Fighting men have their choice of religious services, sports, music and command performances by the favorite stars of screen and radio—even grand opera. Soldiers and sailors from Miami, Cleveland, Philadelphia and New York will hear friends and celebrities from their own home towns.
Hospitalized veterans will be the only persons in this country to hear the program, the most extensive ever arranged for radio.
The role of Santa Claus is filled by AFRS, a combined operation of all branches of the military. Col. William M. Wright, Jr., commands the Hollywood center, which services 68 far-flung stations from Pusan, Korea, to North Africa.
Included in the show business Christmas special will be such stars as Ann Blythe, Jeanne Crain, Pat O'Brien and MacDonald Carey.
Home front and world-wide news will keep GIs on all fronts abreast of the yuletide festivities at home.
AFRS, deluged by mail from men overseas clamoring for their favorite programs, gets the cooperation of radio networks and motion picture studios in producing its year-round shows.
Without that cooperation AFRS would be forced out of business. The cost of talent alone would be astronomical.
Private stations and networks also give AFRS the right to transcribe and re-broadcast many of their commercial programs, entirely free of charge.
The military radio went into operation shortly after Pearl Harbor and is headquartered in a two-story building in Hollywood.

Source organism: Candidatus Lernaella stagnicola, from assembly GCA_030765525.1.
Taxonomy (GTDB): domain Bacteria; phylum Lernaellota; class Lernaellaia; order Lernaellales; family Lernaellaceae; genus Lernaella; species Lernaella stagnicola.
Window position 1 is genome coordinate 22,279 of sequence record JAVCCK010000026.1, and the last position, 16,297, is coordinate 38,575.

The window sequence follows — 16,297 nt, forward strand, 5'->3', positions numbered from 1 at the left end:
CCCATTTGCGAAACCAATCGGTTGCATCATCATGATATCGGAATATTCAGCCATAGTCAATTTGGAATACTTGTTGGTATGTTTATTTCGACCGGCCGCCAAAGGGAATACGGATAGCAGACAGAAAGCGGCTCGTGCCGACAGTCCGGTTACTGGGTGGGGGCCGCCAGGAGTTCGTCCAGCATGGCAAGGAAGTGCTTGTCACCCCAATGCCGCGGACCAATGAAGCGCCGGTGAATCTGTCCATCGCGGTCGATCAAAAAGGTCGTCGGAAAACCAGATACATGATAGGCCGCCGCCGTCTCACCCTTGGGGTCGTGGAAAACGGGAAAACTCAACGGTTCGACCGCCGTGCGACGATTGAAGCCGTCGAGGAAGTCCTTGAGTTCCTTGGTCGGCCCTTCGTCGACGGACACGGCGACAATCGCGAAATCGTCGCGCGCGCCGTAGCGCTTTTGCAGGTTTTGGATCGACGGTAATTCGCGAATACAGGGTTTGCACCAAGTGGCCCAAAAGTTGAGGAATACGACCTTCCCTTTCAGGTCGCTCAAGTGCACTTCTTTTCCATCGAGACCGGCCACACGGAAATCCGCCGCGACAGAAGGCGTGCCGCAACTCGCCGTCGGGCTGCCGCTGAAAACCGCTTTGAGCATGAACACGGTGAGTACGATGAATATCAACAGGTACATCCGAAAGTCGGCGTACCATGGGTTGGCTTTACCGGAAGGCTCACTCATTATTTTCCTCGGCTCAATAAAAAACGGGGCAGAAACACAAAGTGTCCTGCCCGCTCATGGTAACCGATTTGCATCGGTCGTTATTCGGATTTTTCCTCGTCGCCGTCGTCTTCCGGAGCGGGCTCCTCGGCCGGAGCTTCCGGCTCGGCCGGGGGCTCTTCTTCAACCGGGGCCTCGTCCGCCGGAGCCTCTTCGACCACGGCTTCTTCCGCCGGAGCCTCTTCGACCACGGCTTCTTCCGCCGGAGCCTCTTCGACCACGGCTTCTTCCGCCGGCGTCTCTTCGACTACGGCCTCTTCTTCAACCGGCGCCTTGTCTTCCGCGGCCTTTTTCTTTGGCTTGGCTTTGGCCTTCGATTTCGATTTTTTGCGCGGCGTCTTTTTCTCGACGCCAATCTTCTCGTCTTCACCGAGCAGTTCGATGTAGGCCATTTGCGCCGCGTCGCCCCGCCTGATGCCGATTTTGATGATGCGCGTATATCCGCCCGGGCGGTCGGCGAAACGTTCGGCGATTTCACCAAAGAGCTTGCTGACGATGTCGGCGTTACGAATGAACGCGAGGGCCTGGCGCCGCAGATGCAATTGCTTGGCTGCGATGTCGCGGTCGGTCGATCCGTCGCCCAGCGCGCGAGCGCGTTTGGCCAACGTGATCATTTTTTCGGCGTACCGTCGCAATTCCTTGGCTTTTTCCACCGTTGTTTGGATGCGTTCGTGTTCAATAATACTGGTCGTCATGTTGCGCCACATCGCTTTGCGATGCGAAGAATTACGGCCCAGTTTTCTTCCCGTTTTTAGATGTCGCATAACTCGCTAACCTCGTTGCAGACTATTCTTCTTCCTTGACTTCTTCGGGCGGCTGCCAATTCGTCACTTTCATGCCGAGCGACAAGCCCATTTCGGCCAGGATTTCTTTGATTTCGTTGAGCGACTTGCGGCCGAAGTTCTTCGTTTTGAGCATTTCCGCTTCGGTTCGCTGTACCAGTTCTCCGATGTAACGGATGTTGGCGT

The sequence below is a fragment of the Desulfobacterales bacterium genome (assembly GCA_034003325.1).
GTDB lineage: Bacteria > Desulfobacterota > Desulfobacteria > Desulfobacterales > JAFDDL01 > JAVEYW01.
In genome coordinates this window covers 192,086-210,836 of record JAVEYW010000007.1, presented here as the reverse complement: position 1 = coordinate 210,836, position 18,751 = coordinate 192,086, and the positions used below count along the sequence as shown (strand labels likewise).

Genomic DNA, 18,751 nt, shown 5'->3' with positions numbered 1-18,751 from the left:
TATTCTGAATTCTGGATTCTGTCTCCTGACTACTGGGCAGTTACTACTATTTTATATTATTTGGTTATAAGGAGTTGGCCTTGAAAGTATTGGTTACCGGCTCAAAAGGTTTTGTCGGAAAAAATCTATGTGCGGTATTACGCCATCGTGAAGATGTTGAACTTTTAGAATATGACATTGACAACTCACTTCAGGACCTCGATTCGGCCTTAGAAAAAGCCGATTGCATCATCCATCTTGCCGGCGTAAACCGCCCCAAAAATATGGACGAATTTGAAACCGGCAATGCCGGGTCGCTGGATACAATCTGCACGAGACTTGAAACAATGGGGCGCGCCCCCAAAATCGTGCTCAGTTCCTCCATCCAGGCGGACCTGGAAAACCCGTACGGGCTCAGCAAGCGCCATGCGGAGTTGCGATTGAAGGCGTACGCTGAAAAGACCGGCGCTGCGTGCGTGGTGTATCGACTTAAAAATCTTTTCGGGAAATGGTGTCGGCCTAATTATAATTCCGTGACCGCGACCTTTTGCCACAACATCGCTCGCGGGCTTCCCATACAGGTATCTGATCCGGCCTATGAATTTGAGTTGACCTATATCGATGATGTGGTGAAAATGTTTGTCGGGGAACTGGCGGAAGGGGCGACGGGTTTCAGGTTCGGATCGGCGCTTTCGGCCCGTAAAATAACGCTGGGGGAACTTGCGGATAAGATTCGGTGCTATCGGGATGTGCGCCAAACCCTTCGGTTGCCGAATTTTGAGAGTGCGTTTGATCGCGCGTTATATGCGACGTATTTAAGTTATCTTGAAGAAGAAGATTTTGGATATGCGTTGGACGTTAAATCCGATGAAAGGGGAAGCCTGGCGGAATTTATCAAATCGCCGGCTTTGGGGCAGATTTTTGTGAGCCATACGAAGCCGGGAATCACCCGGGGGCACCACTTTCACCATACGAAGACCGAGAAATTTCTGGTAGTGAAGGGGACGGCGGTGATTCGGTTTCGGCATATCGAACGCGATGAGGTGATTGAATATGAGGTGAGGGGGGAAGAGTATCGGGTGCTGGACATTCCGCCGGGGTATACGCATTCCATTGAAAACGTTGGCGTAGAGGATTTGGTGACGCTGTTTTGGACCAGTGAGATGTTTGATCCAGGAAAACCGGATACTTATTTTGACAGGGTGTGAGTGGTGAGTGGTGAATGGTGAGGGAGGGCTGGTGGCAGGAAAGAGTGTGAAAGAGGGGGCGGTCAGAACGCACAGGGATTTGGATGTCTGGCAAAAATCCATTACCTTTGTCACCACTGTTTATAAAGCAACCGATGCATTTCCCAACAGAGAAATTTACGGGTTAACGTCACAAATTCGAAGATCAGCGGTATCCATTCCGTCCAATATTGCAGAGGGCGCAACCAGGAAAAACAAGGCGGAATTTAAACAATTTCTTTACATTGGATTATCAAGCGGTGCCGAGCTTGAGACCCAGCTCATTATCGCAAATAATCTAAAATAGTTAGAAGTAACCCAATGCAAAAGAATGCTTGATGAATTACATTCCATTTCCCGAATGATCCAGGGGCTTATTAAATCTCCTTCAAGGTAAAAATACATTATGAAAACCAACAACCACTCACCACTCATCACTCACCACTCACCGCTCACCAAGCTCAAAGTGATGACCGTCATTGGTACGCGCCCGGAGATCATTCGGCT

As soon as its Christmas show is out of the way, it will go to work on a New Year's Day “present” for its listeners—broadcasts of the Rose, Sugar, Cotton and Orange bowl football games.
The following story appeared in newspapers the next day. The war correspondent who filed this report was later killed in a riot; beaten to death while on his way to cover a bus strike in Singapore on May 12, 1955. Communists were blamed.
It's Quiet Christmas Eve Up in Foxholes

SOMEWHERE NORTH OF SEOUL, Dec. 24.—(UP)—It's a quiet Christmas Eve up here in the foxholes—quiet and frightening and bitter cold.
There are no Christmas trees, no presents, no laughing friends shouting, "Merry Christmas," no tousled-haired kids to creep down stairs before dawn to see what Santa Claus brought them. Christmas Eve here is a machine gun sitting on the edge of your foxhole with the bolt back ready to go. It's a pale, full moon casting grotesque shadow among the fierce, rugged mountain peaks around you. It's your buddy crouching in the bottom of a freezing dugout with a blanket around his shoulders to smoke a cigarette.